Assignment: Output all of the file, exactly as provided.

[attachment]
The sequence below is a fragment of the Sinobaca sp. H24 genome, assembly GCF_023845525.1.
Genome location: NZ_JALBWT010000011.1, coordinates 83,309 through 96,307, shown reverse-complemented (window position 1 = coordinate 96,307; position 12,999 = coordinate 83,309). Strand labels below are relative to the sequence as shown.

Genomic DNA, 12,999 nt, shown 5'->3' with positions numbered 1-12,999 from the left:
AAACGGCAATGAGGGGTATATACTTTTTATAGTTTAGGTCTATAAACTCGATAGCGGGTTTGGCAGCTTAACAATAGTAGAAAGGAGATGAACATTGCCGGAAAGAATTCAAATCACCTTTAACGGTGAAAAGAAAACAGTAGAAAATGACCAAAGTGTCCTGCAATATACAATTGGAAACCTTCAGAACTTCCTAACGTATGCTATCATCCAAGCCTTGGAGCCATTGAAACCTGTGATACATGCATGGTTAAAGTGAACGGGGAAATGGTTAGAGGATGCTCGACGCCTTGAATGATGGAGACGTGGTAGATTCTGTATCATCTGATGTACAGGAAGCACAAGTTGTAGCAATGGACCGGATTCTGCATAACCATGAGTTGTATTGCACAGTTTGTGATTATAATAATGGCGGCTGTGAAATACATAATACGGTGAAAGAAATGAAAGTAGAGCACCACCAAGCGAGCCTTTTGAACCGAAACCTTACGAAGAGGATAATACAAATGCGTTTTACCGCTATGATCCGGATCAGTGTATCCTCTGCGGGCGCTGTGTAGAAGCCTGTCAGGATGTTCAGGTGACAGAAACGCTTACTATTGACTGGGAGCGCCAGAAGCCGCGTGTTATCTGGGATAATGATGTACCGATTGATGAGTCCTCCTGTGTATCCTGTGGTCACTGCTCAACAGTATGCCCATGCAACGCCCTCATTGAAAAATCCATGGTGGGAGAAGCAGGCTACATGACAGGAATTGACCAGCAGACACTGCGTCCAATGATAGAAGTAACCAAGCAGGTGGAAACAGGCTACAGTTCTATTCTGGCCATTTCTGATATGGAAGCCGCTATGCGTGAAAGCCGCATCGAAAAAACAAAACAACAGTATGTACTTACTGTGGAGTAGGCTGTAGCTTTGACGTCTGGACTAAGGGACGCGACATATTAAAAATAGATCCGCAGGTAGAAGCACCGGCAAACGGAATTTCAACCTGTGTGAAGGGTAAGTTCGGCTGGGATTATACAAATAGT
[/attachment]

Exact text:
The sequence below is a fragment of the Sinobaca sp. H24 genome, assembly GCF_023845525.1.
Genome location: NZ_JALBWT010000011.1, coordinates 83,309 through 96,307, shown reverse-complemented (window position 1 = coordinate 96,307; position 12,999 = coordinate 83,309). Strand labels below are relative to the sequence as shown.

Genomic DNA, 12,999 nt, shown 5'->3' with positions numbered 1-12,999 from the left:
AAACGGCAATGAGGGGTATATACTTTTTATAGTTTAGGTCTATAAACTCGATAGCGGGTTTGGCAGCTTAACAATAGTAGAAAGGAGATGAACATTGCCGGAAAGAATTCAAATCACCTTTAACGGTGAAAAGAAAACAGTAGAAAATGACCAAAGTGTCCTGCAATATACAATTGGAAACCTTCAGAACTTCCTAACGTATGCTATCATCCAAGCCTTGGAGCCATTGAAACCTGTGATACATGCATGGTTAAAGTGAACGGGGAAATGGTTAGAGGATGCTCGACGCCTTGAATGATGGAGACGTGGTAGATTCTGTATCATCTGATGTACAGGAAGCACAAGTTGTAGCAATGGACCGGATTCTGCATAACCATGAGTTGTATTGCACAGTTTGTGATTATAATAATGGCGGCTGTGAAATACATAATACGGTGAAAGAAATGAAAGTAGAGCACCACCAAGCGAGCCTTTTGAACCGAAACCTTACGAAGAGGATAATACAAATGCGTTTTACCGCTATGATCCGGATCAGTGTATCCTCTGCGGGCGCTGTGTAGAAGCCTGTCAGGATGTTCAGGTGACAGAAACGCTTACTATTGACTGGGAGCGCCAGAAGCCGCGTGTTATCTGGGATAATGATGTACCGATTGATGAGTCCTCCTGTGTATCCTGTGGTCACTGCTCAACAGTATGCCCATGCAACGCCCTCATTGAAAAATCCATGGTGGGAGAAGCAGGCTACATGACAGGAATTGACCAGCAGACACTGCGTCCAATGATAGAAGTAACCAAGCAGGTGGAAACAGGCTACAGTTCTATTCTGGCCATTTCTGATATGGAAGCCGCTATGCGTGAAAGCCGCATCGAAAAAACAAAACAACAGTATGTACTTACTGTGGAGTAGGCTGTAGCTTTGACGTCTGGACTAAGGGACGCGACATATTAAAAATAGATCCGCAGGTAGAAGCACCGGCAAACGGAATTTCAACCTGTGTGAAGGGTAAGTTCGGCTGGGATTATACAAATAGT